Chris Adams writes:
Once upon a time, Sam Varshavchik <mrsam(a)courier-mta.com>
> I can make any process survive an X shutdown, using an amazing tool
> called "tmux".
> Why can't dnf do the same?
Because dnf would have to reimplement tmux's (or screen's) TTY handling,
which is far outside the scope of a package manager. If you want to run
dnf under tmux/screen, then run it under tmux/screen.
By my rough estimate, the relevant bits of "TTY handling" that are needed to
survive the terminal going away comprise no more than four or five system
> You do not need atomic updates to install a signal handler for
> SIGHUP or SIGTERM. And maybe issue a setsid() call, beforehand.
That's not enough. dnf prints running information to standard
out/error, which are connected to the terminal via a TTY. As soon as
the terminal process is killed, the TTY is closed, and the next write by
dnf will cause an error.
Mea culpa. I forgot about SIGPIPE, my fault. Ok, let's just add SIGPIPE to
the list of blocked signals.
I'm up to six system calls, now.
Now, the error could be ignored, but it is hard to say there's a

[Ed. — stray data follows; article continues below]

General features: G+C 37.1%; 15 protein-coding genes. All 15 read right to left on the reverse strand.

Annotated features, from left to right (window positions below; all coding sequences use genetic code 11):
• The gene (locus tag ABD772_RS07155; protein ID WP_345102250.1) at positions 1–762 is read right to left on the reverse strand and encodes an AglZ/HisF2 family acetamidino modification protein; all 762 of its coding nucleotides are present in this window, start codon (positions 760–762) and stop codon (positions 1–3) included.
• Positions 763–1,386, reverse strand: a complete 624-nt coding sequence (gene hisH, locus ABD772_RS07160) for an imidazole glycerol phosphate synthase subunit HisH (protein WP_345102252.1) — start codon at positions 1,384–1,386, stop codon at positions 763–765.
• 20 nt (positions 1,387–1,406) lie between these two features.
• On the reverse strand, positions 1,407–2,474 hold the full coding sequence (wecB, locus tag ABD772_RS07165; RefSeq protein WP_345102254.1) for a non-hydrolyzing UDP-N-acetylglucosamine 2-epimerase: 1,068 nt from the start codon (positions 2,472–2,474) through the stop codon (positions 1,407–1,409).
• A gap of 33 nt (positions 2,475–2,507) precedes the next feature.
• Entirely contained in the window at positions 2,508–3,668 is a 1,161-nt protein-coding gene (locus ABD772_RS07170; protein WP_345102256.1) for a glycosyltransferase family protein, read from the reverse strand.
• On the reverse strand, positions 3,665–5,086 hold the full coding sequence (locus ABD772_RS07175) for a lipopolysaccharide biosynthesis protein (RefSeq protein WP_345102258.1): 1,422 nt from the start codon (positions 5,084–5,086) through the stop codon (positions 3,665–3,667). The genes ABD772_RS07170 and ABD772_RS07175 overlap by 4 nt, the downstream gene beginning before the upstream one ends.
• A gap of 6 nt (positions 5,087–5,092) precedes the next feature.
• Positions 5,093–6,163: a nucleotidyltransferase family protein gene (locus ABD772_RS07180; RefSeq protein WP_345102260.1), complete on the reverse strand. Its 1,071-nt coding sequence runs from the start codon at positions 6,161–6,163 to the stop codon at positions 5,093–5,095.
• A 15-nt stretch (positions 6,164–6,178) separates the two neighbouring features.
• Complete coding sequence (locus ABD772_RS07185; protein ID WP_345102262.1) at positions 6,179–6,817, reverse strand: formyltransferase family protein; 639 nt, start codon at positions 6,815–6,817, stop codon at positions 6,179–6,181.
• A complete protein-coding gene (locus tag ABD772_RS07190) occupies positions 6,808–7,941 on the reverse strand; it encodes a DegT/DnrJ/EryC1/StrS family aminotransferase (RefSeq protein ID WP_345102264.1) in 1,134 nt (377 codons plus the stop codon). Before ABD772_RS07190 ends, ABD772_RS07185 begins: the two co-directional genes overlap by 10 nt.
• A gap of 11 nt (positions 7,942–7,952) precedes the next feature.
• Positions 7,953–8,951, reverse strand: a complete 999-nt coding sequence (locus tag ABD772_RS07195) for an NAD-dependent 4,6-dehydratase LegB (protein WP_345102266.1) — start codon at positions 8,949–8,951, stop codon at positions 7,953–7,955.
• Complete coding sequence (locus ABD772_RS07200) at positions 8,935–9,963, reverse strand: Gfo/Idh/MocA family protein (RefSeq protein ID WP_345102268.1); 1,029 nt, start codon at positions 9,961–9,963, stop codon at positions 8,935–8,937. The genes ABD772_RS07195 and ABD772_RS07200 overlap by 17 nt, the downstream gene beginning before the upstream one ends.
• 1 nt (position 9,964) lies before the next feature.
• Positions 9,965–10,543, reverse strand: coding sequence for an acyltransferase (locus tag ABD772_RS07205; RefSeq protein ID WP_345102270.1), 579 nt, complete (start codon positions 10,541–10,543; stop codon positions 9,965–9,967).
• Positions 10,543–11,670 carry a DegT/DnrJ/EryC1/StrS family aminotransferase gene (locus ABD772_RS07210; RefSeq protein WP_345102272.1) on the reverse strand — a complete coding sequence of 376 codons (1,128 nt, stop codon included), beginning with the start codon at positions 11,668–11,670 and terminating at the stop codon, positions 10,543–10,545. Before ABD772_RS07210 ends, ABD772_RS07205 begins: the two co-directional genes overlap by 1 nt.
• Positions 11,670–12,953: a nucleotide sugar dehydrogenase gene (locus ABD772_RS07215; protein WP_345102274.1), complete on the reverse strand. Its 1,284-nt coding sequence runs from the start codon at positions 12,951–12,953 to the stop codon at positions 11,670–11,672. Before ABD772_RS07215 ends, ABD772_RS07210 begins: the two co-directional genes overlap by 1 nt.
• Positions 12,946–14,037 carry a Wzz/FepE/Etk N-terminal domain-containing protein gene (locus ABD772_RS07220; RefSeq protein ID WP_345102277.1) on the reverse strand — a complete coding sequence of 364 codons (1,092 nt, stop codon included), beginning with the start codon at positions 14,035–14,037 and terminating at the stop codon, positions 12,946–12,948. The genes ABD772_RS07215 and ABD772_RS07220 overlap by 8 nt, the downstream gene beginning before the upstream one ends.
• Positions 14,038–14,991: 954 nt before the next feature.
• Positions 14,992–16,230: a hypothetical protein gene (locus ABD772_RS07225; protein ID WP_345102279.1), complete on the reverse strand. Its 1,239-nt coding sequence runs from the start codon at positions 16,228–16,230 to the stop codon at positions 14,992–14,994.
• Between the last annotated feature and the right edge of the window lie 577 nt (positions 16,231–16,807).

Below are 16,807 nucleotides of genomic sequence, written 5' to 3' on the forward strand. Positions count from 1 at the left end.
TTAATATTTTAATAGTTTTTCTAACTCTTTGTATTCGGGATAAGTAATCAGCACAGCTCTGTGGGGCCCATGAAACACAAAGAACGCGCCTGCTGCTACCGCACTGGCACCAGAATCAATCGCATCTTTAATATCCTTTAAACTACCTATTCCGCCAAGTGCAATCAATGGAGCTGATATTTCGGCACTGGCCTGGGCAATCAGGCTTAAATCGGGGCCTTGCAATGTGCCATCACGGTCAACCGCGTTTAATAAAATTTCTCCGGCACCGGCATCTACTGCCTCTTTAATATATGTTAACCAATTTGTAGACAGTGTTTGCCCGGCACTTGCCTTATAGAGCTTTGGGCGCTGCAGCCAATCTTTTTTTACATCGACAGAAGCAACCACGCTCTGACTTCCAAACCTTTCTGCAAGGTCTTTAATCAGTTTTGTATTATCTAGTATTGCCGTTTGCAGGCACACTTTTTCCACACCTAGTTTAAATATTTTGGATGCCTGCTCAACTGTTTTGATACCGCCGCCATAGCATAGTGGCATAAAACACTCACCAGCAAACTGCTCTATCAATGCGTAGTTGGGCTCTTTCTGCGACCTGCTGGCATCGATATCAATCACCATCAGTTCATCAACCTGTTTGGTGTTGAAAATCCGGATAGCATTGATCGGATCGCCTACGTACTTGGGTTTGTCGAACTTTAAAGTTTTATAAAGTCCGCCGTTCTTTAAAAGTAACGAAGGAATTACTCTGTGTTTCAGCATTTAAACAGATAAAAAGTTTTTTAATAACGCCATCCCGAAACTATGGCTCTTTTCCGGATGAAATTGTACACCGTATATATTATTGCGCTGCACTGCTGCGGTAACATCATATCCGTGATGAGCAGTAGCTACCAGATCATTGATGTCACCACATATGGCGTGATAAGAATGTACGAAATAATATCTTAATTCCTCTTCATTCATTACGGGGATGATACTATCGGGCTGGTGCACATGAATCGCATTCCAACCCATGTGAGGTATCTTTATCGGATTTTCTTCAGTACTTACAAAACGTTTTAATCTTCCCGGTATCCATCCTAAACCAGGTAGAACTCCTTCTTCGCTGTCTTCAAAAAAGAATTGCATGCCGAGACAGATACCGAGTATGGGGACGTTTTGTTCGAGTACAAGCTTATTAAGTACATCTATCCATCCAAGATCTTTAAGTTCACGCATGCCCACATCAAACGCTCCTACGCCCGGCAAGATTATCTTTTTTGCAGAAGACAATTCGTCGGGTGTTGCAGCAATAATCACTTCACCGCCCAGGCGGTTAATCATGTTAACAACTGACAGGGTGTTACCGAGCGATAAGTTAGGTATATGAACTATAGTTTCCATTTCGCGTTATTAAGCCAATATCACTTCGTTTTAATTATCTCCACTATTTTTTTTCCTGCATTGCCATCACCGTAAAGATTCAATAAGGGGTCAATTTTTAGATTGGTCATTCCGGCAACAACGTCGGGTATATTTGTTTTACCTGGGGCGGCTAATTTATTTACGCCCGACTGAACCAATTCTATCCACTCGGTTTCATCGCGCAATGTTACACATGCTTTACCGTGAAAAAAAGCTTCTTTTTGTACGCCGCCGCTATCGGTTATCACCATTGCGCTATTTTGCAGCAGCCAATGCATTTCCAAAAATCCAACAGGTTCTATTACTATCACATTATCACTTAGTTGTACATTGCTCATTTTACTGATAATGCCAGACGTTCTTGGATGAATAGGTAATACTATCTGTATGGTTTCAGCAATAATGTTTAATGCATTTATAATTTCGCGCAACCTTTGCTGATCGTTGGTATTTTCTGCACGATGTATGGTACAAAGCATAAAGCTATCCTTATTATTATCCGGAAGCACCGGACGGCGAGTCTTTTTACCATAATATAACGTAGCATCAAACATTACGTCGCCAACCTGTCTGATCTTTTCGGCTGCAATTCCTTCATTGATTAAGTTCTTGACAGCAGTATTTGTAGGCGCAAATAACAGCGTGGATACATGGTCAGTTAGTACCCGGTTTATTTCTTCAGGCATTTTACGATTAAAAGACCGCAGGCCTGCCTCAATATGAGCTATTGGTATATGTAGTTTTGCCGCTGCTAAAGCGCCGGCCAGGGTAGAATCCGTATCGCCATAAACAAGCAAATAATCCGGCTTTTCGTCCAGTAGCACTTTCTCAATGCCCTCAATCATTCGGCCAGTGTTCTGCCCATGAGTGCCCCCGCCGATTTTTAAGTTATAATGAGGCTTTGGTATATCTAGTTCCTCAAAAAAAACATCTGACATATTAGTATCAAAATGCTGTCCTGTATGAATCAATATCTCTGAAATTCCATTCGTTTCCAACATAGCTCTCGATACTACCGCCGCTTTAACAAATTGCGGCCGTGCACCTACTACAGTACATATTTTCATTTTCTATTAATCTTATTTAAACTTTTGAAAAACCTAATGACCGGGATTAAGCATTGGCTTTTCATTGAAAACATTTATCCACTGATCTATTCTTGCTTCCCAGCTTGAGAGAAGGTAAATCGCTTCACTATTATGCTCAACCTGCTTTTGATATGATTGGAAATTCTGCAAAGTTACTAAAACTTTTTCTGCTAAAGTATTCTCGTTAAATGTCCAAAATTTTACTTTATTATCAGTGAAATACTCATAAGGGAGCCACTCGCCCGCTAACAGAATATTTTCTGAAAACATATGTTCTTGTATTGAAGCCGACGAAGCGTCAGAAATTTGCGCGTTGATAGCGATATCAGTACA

legitimate path to follow after such an error. A system-level program
like dnf should generally not ignore such errors. Any RPM script that
writes to standard out/error (they're not supposed to do that, but some
do, sometimes inadvertently) will also fail.
Splendid. Have the scripts' stdout redirected to a pipe, that dnf will read,
and attempt to log it to the terminal on its own, and deal with the fallout.
If you want dnf to survive the terminal exiting, run it under
that handles that, like tmux or screen. Heck, alias dnf to "screen dnf"
(or the tmux equivalent) if you like. Don't try to make dnf reimplement
all that functionality.
Okee-dokee. That's a reasonable proposition. But only if "reasonable" is
defined in a fairly limited way; namely "work-around for lack of resilience
and fault tolerance in a criticial system update tool".